In humans, smell is also the dominant sense
February 13 2015 by
1) S Craig Roberts: Senior Lecturer in Psychology at University of Stirling
2) Caroline Allen: PhD Candidate
3) Kelly Cobey: Honourary Researcher (Psychology: Hormones and Behaviour) at University of Stirling
Excerpt: “Smell is the dominant sense in many animals, including humans, and meetings between individuals usually begin with a period of intense mutual sniffing.”
My comment: That fact has not been acknowledged by most researchers.
It is great to finally see an article that does not claim our sense of smell is less important than other senses.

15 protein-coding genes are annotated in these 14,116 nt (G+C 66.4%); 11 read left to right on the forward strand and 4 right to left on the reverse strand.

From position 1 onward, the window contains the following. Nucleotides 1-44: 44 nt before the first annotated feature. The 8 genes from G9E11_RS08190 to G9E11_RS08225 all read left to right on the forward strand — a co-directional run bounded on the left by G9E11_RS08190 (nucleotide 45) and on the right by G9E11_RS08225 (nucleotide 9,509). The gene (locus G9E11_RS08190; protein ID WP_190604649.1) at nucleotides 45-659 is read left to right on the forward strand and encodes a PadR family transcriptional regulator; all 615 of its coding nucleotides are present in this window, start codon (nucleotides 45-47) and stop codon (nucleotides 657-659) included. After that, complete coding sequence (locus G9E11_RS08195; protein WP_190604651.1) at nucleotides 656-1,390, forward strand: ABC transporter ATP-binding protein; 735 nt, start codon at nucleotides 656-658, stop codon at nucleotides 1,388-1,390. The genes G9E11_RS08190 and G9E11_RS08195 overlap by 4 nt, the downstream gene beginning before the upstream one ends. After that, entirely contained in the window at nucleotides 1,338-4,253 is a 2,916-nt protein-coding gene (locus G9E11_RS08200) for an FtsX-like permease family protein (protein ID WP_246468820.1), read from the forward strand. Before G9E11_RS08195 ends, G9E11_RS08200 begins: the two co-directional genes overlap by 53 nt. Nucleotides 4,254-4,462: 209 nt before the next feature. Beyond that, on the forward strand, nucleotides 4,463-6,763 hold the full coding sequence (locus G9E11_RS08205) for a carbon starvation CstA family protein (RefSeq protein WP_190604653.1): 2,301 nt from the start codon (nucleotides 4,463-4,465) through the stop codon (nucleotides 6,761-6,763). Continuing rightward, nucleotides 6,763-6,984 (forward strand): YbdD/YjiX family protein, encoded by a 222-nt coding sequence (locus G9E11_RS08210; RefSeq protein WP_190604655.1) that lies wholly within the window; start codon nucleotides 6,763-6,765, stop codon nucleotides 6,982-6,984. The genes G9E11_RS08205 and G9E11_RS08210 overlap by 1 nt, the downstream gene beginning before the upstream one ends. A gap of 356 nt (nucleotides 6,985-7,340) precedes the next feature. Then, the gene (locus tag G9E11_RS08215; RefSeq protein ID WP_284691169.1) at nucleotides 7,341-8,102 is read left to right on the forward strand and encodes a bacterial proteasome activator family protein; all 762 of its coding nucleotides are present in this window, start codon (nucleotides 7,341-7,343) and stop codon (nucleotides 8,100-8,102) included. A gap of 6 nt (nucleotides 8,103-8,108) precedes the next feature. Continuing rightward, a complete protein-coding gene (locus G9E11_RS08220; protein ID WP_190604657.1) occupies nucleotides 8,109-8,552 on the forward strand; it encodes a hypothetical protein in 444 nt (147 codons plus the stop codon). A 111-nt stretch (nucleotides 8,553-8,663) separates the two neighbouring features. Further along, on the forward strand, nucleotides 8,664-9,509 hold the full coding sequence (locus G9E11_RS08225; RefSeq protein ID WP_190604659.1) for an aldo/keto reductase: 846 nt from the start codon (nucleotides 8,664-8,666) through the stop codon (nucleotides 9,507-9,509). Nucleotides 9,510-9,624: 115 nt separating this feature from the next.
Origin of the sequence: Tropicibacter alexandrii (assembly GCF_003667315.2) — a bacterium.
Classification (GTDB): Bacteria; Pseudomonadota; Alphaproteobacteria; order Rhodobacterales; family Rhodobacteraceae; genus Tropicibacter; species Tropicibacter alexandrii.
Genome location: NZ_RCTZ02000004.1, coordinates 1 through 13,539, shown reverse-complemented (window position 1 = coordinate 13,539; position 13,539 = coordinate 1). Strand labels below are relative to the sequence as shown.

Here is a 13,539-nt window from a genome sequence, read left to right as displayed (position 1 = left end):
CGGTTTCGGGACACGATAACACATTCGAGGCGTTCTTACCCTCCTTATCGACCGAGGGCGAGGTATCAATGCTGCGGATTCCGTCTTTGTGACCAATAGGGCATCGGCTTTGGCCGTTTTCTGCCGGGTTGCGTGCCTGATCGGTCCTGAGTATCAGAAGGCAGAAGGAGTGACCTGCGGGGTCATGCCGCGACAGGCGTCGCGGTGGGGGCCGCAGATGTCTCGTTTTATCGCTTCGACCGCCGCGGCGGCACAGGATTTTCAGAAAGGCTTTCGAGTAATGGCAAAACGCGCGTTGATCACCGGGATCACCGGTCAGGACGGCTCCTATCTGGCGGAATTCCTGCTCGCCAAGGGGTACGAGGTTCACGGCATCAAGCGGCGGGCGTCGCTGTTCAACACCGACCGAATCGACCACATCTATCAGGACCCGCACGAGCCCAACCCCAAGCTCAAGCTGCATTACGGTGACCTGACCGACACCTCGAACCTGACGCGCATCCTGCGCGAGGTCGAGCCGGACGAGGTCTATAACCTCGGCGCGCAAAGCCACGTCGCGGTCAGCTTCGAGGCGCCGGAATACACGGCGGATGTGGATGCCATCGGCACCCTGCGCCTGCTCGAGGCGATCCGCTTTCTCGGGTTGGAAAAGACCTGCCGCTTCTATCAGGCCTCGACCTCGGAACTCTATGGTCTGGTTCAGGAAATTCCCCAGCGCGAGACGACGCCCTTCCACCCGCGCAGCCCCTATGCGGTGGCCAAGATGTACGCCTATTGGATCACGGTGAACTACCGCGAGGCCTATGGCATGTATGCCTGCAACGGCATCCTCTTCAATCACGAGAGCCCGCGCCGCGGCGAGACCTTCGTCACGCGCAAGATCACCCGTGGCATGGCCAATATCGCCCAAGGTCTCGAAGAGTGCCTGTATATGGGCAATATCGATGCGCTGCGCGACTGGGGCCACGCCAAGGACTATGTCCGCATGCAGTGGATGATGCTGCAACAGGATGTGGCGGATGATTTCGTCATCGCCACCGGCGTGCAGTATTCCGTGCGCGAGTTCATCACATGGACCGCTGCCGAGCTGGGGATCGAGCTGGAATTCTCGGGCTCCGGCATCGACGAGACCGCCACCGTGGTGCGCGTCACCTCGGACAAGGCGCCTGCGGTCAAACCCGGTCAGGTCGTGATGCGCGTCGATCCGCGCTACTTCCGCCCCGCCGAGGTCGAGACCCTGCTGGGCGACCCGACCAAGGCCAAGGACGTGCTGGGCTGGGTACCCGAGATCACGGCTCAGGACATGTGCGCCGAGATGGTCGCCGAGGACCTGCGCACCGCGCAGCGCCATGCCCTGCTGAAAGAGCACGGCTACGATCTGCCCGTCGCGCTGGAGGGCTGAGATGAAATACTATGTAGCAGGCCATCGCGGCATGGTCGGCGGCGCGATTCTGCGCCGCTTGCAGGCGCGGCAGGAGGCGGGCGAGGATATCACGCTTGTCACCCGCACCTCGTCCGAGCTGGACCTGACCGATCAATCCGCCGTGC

Perhaps now people will be encouraged to discuss the role of human pheromones in the same context as food odors. Chemical ecology epigenetically links effects on hormones to the affects of hormones on behavior via conserved molecular mechanisms that also link physics, chemistry, and information during life history transitions.
Excerpt: “In this review we discuss the physiological and genetic mechanisms of this behavioral transition, which include large scale changes in hormonal activity, metabolism, flight ability, circadian rhythms, sensory perception and processing, neural architecture, learning ability, memory and gene expression.”